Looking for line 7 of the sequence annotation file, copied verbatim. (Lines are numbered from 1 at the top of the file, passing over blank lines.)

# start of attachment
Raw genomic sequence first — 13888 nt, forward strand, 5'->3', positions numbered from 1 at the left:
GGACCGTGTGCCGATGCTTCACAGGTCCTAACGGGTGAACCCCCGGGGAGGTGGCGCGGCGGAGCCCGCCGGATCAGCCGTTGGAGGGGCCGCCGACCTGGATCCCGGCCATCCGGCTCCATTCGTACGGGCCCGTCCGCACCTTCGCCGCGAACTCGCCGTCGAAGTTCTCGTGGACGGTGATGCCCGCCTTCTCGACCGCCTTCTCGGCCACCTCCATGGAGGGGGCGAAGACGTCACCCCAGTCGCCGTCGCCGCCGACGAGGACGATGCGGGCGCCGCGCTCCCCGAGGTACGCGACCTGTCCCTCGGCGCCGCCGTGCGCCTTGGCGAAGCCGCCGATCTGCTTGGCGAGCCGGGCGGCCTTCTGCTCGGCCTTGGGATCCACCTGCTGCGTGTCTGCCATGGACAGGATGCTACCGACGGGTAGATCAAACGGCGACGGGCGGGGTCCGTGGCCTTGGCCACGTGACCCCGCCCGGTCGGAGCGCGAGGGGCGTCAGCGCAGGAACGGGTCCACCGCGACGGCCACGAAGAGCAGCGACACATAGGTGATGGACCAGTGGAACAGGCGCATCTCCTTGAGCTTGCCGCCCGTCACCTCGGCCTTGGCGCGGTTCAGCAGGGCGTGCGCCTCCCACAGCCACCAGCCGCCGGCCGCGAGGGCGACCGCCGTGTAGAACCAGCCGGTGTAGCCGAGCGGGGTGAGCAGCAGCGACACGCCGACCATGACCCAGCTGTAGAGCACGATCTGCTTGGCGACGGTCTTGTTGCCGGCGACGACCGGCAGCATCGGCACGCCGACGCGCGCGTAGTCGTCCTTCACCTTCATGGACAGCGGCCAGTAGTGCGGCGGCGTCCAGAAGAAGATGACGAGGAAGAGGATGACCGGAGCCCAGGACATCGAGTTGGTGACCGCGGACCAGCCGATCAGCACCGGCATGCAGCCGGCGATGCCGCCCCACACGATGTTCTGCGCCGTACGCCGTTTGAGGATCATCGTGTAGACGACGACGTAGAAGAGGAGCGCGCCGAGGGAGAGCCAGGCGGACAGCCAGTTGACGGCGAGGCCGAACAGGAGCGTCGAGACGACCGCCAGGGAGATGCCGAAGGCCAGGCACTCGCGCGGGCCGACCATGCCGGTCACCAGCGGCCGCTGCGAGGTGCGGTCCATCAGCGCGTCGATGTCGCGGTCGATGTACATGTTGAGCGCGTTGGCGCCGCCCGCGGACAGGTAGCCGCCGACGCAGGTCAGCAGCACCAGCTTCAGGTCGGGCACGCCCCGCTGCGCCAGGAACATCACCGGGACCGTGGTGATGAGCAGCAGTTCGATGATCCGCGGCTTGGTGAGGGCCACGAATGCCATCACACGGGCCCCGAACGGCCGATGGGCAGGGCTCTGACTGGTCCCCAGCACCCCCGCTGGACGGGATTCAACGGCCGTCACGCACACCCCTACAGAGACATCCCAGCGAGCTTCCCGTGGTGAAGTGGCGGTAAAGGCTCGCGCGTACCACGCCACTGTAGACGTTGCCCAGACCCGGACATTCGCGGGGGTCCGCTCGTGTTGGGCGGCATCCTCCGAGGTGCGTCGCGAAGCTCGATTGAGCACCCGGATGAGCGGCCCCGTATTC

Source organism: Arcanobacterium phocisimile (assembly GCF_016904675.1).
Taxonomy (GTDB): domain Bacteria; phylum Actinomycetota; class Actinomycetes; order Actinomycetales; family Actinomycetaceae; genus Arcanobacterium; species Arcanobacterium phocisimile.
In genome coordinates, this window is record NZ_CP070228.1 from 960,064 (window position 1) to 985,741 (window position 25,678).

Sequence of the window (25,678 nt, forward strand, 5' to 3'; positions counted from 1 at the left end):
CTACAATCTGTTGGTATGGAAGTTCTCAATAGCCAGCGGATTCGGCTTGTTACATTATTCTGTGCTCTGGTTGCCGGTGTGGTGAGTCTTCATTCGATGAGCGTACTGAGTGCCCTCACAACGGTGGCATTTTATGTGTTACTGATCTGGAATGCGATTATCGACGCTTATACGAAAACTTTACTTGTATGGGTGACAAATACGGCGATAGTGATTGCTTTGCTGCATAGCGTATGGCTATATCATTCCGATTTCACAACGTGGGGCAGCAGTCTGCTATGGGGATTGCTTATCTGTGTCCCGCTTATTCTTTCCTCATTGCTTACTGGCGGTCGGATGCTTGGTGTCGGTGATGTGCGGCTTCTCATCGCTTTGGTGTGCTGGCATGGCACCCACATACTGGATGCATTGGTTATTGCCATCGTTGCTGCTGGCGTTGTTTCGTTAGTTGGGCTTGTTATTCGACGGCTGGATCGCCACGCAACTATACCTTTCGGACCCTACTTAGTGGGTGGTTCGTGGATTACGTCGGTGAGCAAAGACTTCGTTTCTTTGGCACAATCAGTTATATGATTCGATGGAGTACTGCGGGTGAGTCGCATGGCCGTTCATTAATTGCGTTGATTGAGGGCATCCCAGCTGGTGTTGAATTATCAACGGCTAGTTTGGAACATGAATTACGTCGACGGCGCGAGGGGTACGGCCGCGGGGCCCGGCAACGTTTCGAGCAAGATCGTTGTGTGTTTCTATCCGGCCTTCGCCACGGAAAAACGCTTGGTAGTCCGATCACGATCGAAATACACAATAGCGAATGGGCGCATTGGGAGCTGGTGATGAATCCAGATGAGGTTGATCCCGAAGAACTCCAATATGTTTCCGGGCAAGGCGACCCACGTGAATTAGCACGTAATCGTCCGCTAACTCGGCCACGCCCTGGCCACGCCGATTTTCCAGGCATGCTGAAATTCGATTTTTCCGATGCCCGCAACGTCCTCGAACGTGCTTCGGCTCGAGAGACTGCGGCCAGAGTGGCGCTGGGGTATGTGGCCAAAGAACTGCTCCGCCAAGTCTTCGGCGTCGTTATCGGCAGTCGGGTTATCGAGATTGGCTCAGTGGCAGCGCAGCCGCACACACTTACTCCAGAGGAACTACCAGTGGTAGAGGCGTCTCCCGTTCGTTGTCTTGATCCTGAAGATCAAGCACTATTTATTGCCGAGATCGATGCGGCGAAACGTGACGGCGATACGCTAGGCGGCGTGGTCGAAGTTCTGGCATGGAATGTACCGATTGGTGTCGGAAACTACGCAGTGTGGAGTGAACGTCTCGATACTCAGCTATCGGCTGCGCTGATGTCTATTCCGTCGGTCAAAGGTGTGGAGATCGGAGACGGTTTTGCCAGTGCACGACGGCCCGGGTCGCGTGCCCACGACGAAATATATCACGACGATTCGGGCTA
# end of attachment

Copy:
CTACAATCTGTTGGTATGGAAGTTCTCAATAGCCAGCGGATTCGGCTTGTTACATTATTCTGTGCTCTGGTTGCCGGTGTGGTGAGTCTTCATTCGATGAGCGTACTGAGTGCCCTCACAACGGTGGCATTTTATGTGTTACTGATCTGGAATGCGATTATCGACGCTTATACGAAAACTTTACTTGTATGGGTGACAAATACGGCGATAGTGATTGCTTTGCTGCATAGCGTATGGCTATATCATTCCGATTTCACAACGTGGGGCAGCAGTCTGCTATGGGGATTGCTTATCTGTGTCCCGCTTATTCTTTCCTCATTGCTTACTGGCGGTCGGATGCTTGGTGTCGGTGATGTGCGGCTTCTCATCGCTTTGGTGTGCTGGCATGGCACCCACATACTGGATGCATTGGTTATTGCCATCGTTGCTGCTGGCGTTGTTTCGTTAGTTGGGCTTGTTATTCGACGGCTGGATCGCCACGCAACTATACCTTTCGGACCCTACTTAGTGGGTGGTTCGTGGATTACGTCGGTGAGCAAAGACTTCGTTTCTTTGGCACAATCAGTTATATGATTCGATGGAGTACTGCGGGTGAGTCGCATGGCCGTTCATTAATTGCGTTGATTGAGGGCATCCCAGCTGGTGTTGAATTATCAACGGCTAGTTTGGAACATGAATTACGTCGACGGCGCGAGGGGTACGGCCGCGGGGCCCGGCAACGTTTCGAGCAAGATCGTTGTGTGTTTCTATCCGGCCTTCGCCACGGAAAAACGCTTGGTAGTCCGATCACGATCGAAATACACAATAGCGAATGGGCGCATTGGGAGCTGGTGATGAATCCAGATGAGGTTGATCCCGAAGAACTCCAATATGTTTCCGGGCAAGGCGACCCACGTGAATTAGCACGTAATCGTCCGCTAACTCGGCCACGCCCTGGCCACGCCGATTTTCCAGGCATGCTGAAATTCGATTTTTCCGATGCCCGCAACGTCCTCGAACGTGCTTCGGCTCGAGAGACTGCGGCCAGAGTGGCGCTGGGGTATGTGGCCAAAGAACTGCTCCGCCAAGTCTTCGGCGTCGTTATCGGCAGTCGGGTTATCGAGATTGGCTCAGTGGCAGCGCAGCCGCACACACTTACTCCAGAGGAACTACCAGTGGTAGAGGCGTCTCCCGTTCGTTGTCTTGATCCTGAAGATCAAGCACTATTTATTGCCGAGATCGATGCGGCGAAACGTGACGGCGATACGCTAGGCGGCGTGGTCGAAGTTCTGGCATGGAATGTACCGATTGGTGTCGGAAACTACGCAGTGTGGAGTGAACGTCTCGATACTCAGCTATCGGCTGCGCTGATGTCTATTCCGTCGGTCAAAGGTGTGGAGATCGGAGACGGTTTTGCCAGTGCACGACGGCCCGGGTCGCGTGCCCACGACGAAATATATCACGACGATTCGGGCTA